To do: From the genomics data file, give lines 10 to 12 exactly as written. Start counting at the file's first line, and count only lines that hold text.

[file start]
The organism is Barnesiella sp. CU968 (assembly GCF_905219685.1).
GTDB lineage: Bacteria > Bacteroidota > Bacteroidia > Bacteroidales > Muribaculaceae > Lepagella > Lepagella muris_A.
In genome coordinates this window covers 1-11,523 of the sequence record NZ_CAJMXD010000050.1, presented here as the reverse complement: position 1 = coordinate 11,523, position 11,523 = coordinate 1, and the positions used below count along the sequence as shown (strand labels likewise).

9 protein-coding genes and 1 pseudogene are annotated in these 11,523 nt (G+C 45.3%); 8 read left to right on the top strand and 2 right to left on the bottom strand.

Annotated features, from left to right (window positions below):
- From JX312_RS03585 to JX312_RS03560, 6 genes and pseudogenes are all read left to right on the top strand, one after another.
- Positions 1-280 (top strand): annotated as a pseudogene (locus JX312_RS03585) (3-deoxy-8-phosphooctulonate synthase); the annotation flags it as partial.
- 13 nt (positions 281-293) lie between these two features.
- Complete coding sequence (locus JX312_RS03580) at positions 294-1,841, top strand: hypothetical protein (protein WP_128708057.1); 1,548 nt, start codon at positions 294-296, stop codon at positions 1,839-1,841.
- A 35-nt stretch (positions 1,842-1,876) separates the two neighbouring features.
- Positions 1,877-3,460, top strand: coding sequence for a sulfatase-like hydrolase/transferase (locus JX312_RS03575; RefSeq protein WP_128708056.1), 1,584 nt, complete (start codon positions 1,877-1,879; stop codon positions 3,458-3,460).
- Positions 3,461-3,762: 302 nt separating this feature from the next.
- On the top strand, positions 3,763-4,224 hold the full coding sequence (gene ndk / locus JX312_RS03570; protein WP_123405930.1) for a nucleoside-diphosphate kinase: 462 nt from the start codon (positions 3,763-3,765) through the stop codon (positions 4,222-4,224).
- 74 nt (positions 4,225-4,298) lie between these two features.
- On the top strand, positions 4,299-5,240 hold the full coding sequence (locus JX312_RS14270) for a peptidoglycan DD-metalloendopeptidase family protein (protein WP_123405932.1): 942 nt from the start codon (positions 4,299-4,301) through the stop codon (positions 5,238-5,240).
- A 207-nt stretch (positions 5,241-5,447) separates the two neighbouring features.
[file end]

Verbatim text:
- A 35-nt stretch (positions 1,842-1,876) separates the two neighbouring features.
- Positions 1,877-3,460, top strand: coding sequence for a sulfatase-like hydrolase/transferase (locus JX312_RS03575; RefSeq protein WP_128708056.1), 1,584 nt, complete (start codon positions 1,877-1,879; stop codon positions 3,458-3,460).
- Positions 3,461-3,762: 302 nt separating this feature from the next.